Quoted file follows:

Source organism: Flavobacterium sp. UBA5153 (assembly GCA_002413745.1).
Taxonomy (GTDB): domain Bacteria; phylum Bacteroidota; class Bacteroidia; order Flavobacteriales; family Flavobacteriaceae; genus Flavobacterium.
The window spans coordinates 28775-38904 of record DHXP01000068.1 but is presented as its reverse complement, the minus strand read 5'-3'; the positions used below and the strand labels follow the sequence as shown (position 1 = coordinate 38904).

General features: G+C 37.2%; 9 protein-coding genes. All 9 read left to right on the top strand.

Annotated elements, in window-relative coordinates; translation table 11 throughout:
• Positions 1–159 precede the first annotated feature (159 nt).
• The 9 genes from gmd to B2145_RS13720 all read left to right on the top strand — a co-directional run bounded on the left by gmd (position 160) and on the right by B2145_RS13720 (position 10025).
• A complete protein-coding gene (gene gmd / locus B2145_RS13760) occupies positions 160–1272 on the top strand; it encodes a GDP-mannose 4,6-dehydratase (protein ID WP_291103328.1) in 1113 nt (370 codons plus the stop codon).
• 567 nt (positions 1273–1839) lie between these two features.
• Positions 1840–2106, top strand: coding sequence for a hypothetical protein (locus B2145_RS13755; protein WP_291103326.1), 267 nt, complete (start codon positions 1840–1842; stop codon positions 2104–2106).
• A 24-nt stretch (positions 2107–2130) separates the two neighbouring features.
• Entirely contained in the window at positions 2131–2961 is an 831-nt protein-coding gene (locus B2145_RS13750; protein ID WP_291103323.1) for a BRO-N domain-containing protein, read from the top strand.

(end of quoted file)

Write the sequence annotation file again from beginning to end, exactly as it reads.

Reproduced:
Source organism: Flavobacterium sp. UBA5153 (assembly GCA_002413745.1).
Taxonomy (GTDB): domain Bacteria; phylum Bacteroidota; class Bacteroidia; order Flavobacteriales; family Flavobacteriaceae; genus Flavobacterium.
The window spans coordinates 28775-38904 of record DHXP01000068.1 but is presented as its reverse complement, the minus strand read 5'-3'; the positions used below and the strand labels follow the sequence as shown (position 1 = coordinate 38904).

General features: G+C 37.2%; 9 protein-coding genes. All 9 read left to right on the top strand.

Annotated elements, in window-relative coordinates; translation table 11 throughout:
• Positions 1–159 precede the first annotated feature (159 nt).
• The 9 genes from gmd to B2145_RS13720 all read left to right on the top strand — a co-directional run bounded on the left by gmd (position 160) and on the right by B2145_RS13720 (position 10025).
• A complete protein-coding gene (gene gmd / locus B2145_RS13760) occupies positions 160–1272 on the top strand; it encodes a GDP-mannose 4,6-dehydratase (protein ID WP_291103328.1) in 1113 nt (370 codons plus the stop codon).
• 567 nt (positions 1273–1839) lie between these two features.
• Positions 1840–2106, top strand: coding sequence for a hypothetical protein (locus B2145_RS13755; protein WP_291103326.1), 267 nt, complete (start codon positions 1840–1842; stop codon positions 2104–2106).
• A 24-nt stretch (positions 2107–2130) separates the two neighbouring features.
• Entirely contained in the window at positions 2131–2961 is an 831-nt protein-coding gene (locus B2145_RS13750; protein ID WP_291103323.1) for a BRO-N domain-containing protein, read from the top strand.